Coach's Corner: The Evolution of Disruption
Written by Dan Dillard
If you had asked me 20 years ago if the word disrupt had a negative connotation or a positive one, I would have said negative. Fast forward to now … and, well, almost every entrepreneur wants to disrupt something.
I absolutely love it. See, over the years I’ve learned something about myself: I love to fix things. You remember that old adage, “If it ain’t broke, don’t fix it”? Well, for many situations we need to rethink that mentality and go fix that item that isn’t broken but that could have a better design or function.
As humans we evolve daily, we are ever expanding in our thoughts, ideas, and progress of who we are as people and as a society. What wasn’t acceptable 20 years ago is no big deal now. Do you remember the tools we used 20 years ago? Typewriters and fax machines were still popular. It would be another nine years before the iPhone was released.
If you think of a business as having a life of its own, it also must grow, and once it gets to maturity, it must continue to reinvent itself to keep up with its evolving customers. Just think of all the businesses that have proved this for us. Why do companies such as Amazon and Apple continue to grow, while others such as Blockbuster fail? Is it that some reinvent to customer needs and others fail to see the evolution of customers’ needs and wants? The common key to success fascinates me: If you want to succeed, think about the audience, clients, and customers you are serving and remember you are providing them value and have to continue providing them value, or someone else will.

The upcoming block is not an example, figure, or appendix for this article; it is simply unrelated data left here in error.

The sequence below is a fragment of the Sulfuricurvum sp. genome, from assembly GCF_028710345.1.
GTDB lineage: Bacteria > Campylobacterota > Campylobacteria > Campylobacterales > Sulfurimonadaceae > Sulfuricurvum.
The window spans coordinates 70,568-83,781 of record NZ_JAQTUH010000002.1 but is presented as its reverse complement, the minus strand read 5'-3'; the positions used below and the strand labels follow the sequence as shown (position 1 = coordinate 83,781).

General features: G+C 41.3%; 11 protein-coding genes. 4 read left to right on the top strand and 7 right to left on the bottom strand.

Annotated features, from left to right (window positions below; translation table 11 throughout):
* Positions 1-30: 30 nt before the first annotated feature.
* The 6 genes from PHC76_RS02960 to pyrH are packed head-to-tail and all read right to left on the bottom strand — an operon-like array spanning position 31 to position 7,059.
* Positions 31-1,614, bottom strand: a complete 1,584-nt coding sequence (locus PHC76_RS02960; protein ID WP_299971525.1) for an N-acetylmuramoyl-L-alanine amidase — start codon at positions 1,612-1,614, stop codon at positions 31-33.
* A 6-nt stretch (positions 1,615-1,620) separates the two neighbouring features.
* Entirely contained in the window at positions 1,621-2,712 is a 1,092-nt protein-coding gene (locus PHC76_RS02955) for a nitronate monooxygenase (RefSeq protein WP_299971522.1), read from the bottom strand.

As business leaders we must always be thinking 5 to 10 years ahead — where will we be then? — and pivot along the way. I think of Jeff Bezos and the data that he analyzed from this new thing called the internet. He studied spreadsheets, saw a way to create a business, and in 24 years has created an empire that puts him at the top of wealth creation. According to eMarketer, Amazon captured nearly 50 percent of the eCommerce marketplace last year, and the company is widely regarded as one of the top earners in cloud-computing. Disrupt — that Bezos did, changing the way we as a society purchase items.
As a fellow entrepreneur, or as an aspiring entrepreneur, remember that necessity is the mother of all invention. But, I’d add to that: If necessity is the mother, then the father, uncle, aunt, (insert family member here) is reinvention. In other words, almost every successful invention builds upon previous ideas and technology. Disruption takes what we know and changes how we think about and use it, forging a completely new path as it does so.
You don’t have to reinvent the wheel to be successful. The next time you are brainstorming about your next idea or product, simply look at what is causing frustration in your life or the life of others. Is it traffic? Is it long hold times? Is it a particular state agency? Is it shopping? What is causing you pain? How can you fix it? Will the fix change the world? Will it be relevant 5 or 10 years from now? And can you turn it into a profitable business? These are the questions you should be asking yourself.
And remember — and this is incredibly important, so important that I have to remind myself of it on a weekly basis — no one is giving you permission to do this. In fact, quite the opposite. You will certainly have people who think you are crazy for following your path. How many people have cast doubt on the prospect of a manned Mars mission or have questioned whether underground tunnels could really work to alleviate traffic? Yet, Elon Musk continues with his work, striving to disrupt and create a better future for society. You, too, have to trust in your heart and in your gut that what you’re doing will change the world, and don’t let anyone talk you out of it.
So, now it’s your turn. How can you make your neighbors’ lives easier? Answer that question, and go disrupt! I can’t wait to see what you come up with.